Joseph Ryan
Born - 9-10-37; VP2 - 1958-1959
Attended; St. Gabriel’s Grammar School
               St. Louis University High School
Sports participated in; Football, baseball, track, cross country, boxing and judo

          In my senior year of high school, at age seventeen, I was made aware that it was possible, with the consent of my parents, to join the Naval Air Reserve which operated out of Lambert Field at NAS St. Louis.  So, in February of that year I joined up as the proverbial “Weekend Warrior”.  One of my first experiences was the honor of being inspected by one of the famous WW2 Admirals, Arleigh, ”31  knot” Burke.  He was so called, I’m told, because, ships in his battle group had to go 31 knots to keep up with him.

         After graduation, that May, The Navy offered, at NAS St. Louis, an accelerated training program that would last the duration of the summer and upon completion, we’d receive our second stripe (airman apprentice) and then return to civilian life, with only our once monthly meetings to attend.  I would be free to attend college and planned to do so.  Fate, however, had other plans for me and so by the time September approached I was hooked on the Navy and so “shipped over” for a three year obligation.  That summer program served as “boot camp” and to this very day I have the distinction of being able to say that I “took my boot” at NAS St. Louis.

          Two of my shipmates and I boarded the train at Union station in downtown St. Louis while my parents stood on the platform waving goodbye.  Mom had a hanky to her nose and was sniffling.  Raising my glance up I noticed that three Green Berets were standing behind Mom and also waving goodbye to us with all-knowing grins on their faces.  I’ve never forgotten that.

          Next stop, Philadelphia receiving station, then, after processing, on to Norman Oklahoma for apprentice school.  One of my mates described apprentice school as “where you are taught which end of a hammer to hold”.  He was right!  After 8 weeks of “ trade school”, during which I took and passed the test for “Nav Cad” school in Pensacola, I was bussed to Millington Tenn. For commencement of AV. Electronics “A” School.  It was Christmas time and I just had time to check in before going on Christmas leave.  After returning in Jan. I was summoned to sick bay to take my flight physical before departing for Pensacola.  There I ran up against a second class corpsman who, glancing at my posture, declared me disqualified for the program due to a curvature of the spine.  I never had a problem before or since with my back but, you know, when you're just a kid, fresh out of school, you don’t question those in authority.  So I “deep sixed” my dreams of becoming a pilot and went on to become an electronics technician.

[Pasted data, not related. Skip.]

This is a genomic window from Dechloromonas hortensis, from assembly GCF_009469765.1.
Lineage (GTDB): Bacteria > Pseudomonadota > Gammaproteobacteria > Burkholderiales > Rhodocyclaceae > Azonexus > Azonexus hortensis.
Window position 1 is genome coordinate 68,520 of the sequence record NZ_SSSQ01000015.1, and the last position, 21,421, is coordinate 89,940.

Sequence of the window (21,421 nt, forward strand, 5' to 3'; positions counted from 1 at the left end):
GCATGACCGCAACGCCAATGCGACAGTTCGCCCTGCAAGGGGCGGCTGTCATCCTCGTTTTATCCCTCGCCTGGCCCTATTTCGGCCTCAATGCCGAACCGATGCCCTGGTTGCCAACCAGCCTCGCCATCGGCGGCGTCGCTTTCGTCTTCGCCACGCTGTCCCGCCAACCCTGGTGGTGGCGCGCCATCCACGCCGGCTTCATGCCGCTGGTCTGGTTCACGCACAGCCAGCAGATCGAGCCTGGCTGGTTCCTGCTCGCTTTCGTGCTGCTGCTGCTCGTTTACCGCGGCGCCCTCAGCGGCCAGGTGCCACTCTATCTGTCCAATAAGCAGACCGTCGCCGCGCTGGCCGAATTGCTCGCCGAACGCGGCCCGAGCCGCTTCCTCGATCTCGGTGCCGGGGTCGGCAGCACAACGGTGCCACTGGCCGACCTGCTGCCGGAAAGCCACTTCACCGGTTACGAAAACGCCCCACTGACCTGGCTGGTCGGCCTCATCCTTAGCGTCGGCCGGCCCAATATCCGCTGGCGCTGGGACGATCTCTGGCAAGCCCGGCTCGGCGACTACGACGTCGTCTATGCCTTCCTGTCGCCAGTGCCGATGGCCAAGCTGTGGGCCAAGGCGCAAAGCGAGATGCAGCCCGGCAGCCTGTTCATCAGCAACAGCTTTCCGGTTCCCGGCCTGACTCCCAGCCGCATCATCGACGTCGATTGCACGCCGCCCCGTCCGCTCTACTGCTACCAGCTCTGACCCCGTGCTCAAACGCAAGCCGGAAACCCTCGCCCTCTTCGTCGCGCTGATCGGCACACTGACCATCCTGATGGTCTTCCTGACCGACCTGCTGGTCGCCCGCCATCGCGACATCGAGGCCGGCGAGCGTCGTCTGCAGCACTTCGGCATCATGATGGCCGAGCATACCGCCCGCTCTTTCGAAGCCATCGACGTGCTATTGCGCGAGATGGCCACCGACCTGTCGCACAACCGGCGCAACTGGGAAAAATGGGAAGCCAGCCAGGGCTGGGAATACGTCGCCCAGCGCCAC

Upon graduation I was assigned to Air Matron 2, at Barbers Point, T. H. ( that’s territory of Hawaii, because in 1956, Hawaii wasn’t a state yet).

          Our squadron, was a maintainance outfit for the big “super connies”, you know, the “WV’s”.  It was there I learned all about APS20 radar after being sent to radar school in Biloxi Miss..  Oh boy, that’s a time I’ll never forget.  Got my third class crow while there.  They gave us a rating party at the NCO club and after, got into a fist fight with an air force sergeant.  I won the fight, but lost my dress blue, tailor-made jumper, with the brand new crow sewn on the sleeve.  Just torn to shreds.

          Back to Hawaii I went.  Worked the graveyard shift out of the electronics shop and on weekends, the long bus ride into Honolulu to spend our paycheck and get manhandled by either the Shore Patrol, the Hawaiian Armed Service Police, or the many “local boy” hoodlums that lurked about in dark alleys.  That drill got tiresome pretty quickly and so one sunny afternoon, while in Waikiki, a shipmate of mine and I wandered over to the Ala-Wai Yacht Basin.  There, tied up in a slip on the pier, was the answer to our dreams.  It was a 26 ft. harbor tug and it was for sale.  We bought it and it was ready to go, I mean seaworthy.  It was a thing of beauty, to us, anyway.  She had a 20 horse Fairbanks and Morse Diesel and with 2to1 reductions gear turned a 24” diameter screw which made her capable of 10 knots in a dead calm or a hurricane.

          From that day on we never had a problem and always a great adventure awaited us, on our weekends.  Yep, we’d crank her up and it was off to Molokai or Maui. It would take about 10 hours to go from Oahu to Kannakakai, Molokai and then another 4 hours to Lahaina, Maui. We’d encounter flying fish which would surface and skitter on past us.  We’d have dolphins (porpoise) surround us and surf under our bow wave.  The best of all were the wonderful whales. The Humpbacks.  They were enormous and, in May, They’d give birth and their calves would frolic about near the boat with mama keeping a careful eye on her offspring.  They would never bother you and at times, we’d be so close that their huge tails would literally “blot out the sun” when they sounded.  Their strange mournful calls would be heard at night and seemed to penetrate the hull of our wooden boat.  I’ll tell you this, though, The spray that they send through their blow holes, and can be seen for miles away on a calm day, well when you're  close enough, it smells TERRIBLE!

          Does anyone remember the TV show, back in the late fifties, Adventures in Paradise, with Gardner McKay?  Well, it was filmed in Hawaii and the boat that was used, and called the “Tiki” was moored in the harbor near us.  One Friday night while all were sleeping a number of airforce brats stole a power boat and towed the Tiki out to sea with the idea of sailing her away to the South Pacific.  A poorly thought out plan and doomed for failure.  Sure enough, the power boat conked out just beyond the harbor channel and the Tiki washed back onto the barrier reef and sunk.  It made the front page headlines the following morning and there was much activity about the harbor as salvage efforts were underway.  By Sunday many attempts had failed, but still they toiled away.  The harbor master came to us and asked if we could help with our little harbor tug. We immediately got underway and at this point they had been successful enough to get the Tiki off the reef and into the channel where she again sunk due to the bursting of flotation devices in her hull (innertubes).  We heaved a tow line to the divers aboard and with movie and TV cameras cranking, hauled that sunken ship into water so shallow that our screw was throwing mud into the air.  The Lucky Lager tasted especially good that afternoon, and it was free.